Hope and change don't translate.

Photographer: Saul Loeb/AFP/Getty Images

War Is Easy for a Candidate

Megan McArdle is a Bloomberg View columnist. She wrote for the Daily Beast, Newsweek, the Atlantic and the Economist and founded the blog Asymmetrical Information. She is the author of "“The Up Side of Down: Why Failing Well Is the Key to Success.”
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Folks are making fun of comments by Scott Walker and Marco Rubio on how to defeat Islamic State, and fairly so. Walker says he will face down Islamic State with the steely will he brought to bear on the Wisconsin teacher’s unions; Rubio says he will do, well, kinda what President Barack Obama has been doing, except with Sunni troops. “The Iraqi army, of course,” says Kevin Drum, “is mostly Shiite. So apparently Rubio thinks we should ditch the Iraqi military and put together a coalition of ground forces from neighboring countries. But this would be ... who?”

Ah, the joys of being a candidate rather than a president. In Candidate Land, foreign policy is easy; you make some combination of promises to do what the administration is already doing but better, along with fine-sounding pronouncements about the need to build local coalitions and explain that you understand the need to ... well, not be like the guys in office. If you’re a Republican, that means you know that what we need to do is stop looking like pansies and show the world that America cannot be messed with; if you’re a Democrat, you comprehend the need to build up all the soft power that we could have if Republicans hadn’t squandered it with their macho swaggering.

You know who this reminds me of? Candidate Barack Obama, who got an inordinate amount of mileage out of promising an Iraq exit that George W. Bush had already scheduled, while promising that once he was in office and we stopped making everyone so mad at us, things would settle down.

Of course, once you’re in office, it turns out to be much harder than it sounded on the campaign trail. Foreign countries turn out to be independent actors who have their own interests and agendas, and they will not neatly perform their assigned roles if only threatened or cajoled with sufficient commitment. Obama ended up trying to hand some of the credit for the Iraq drawdown back to Bush when things got worse.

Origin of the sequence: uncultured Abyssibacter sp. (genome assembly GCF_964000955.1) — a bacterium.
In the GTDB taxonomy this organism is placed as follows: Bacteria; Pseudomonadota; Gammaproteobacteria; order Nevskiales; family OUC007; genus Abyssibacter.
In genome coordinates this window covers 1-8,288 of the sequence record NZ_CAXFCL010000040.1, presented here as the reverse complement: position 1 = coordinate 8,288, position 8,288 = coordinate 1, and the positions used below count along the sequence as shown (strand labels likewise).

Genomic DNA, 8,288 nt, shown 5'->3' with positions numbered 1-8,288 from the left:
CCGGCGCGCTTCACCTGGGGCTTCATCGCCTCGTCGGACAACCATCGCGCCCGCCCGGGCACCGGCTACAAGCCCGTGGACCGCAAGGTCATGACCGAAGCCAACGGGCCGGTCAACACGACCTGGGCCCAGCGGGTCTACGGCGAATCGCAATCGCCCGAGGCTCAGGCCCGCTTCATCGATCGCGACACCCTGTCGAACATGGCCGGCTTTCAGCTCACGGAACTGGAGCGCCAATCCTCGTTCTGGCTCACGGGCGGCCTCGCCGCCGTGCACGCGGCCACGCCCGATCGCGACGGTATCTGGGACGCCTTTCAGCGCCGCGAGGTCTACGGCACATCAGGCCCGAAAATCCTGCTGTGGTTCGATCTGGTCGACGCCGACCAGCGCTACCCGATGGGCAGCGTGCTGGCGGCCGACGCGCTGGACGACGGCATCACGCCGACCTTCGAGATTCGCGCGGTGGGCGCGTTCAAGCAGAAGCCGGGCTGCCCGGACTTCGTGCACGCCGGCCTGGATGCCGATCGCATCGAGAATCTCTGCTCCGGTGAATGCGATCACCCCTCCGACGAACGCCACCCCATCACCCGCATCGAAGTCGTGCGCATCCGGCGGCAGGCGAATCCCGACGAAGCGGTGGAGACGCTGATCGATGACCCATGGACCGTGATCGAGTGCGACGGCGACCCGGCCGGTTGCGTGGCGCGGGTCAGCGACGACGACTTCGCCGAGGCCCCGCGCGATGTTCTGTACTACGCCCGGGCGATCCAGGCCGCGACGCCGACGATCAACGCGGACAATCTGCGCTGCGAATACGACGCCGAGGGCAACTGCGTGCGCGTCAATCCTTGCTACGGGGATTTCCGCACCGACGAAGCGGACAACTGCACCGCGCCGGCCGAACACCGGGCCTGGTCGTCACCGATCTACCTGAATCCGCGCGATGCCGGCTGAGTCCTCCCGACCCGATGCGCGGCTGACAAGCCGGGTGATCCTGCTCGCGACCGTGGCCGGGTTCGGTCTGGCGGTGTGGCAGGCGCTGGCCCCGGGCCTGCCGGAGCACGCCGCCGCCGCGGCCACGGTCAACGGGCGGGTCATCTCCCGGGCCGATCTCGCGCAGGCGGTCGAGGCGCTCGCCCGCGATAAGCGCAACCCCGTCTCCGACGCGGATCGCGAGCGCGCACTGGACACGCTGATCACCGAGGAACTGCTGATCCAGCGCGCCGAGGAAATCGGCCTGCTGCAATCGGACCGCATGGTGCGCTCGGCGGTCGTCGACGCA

It’s hard to fault the candidates too much for this. First of all, we want them to promise us that they can stop all those fractious foreigners from messing up our neatly planned agendas, so it’s not surprising that that’s what they say. More important, until they actually get into the White House, they will not have the massive foreign-policy staff that they would need to make informed decisions about all the far-flung bits of this vast globe of ours. Unless they happen to already be foreign-policy experts, they’re simply not in a position to sketch out more than some vague sentiments about how things ought to be run.

America rarely chooses presidents from among its ranks of foreign-policy experts. Domestic policy is, to the American voter, generally the more pressing part of the job. True foreign-policy experts rarely have both the administrative and legislative experience that we’d ideally like our president to have. And because we usually don’t know where the next crisis will be, it’s hard to say exactly what sort of foreign-policy expert you want -- who had “Afghanistan” in the office presidential-zone-of-interest pool during the 2000 election? Or “Libya” in 2008?

So the candidates give us hazy platitudes that seem plausible and massage their base’s ideas about America’s role in the world. It’s too bad, of course, but I’m not sure what else we could realistically expect.

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To contact the author on this story:
Megan McArdle at mmcardle3@bloomberg.net

To contact the editor on this story:
Brooke Sample at bsample1@bloomberg.net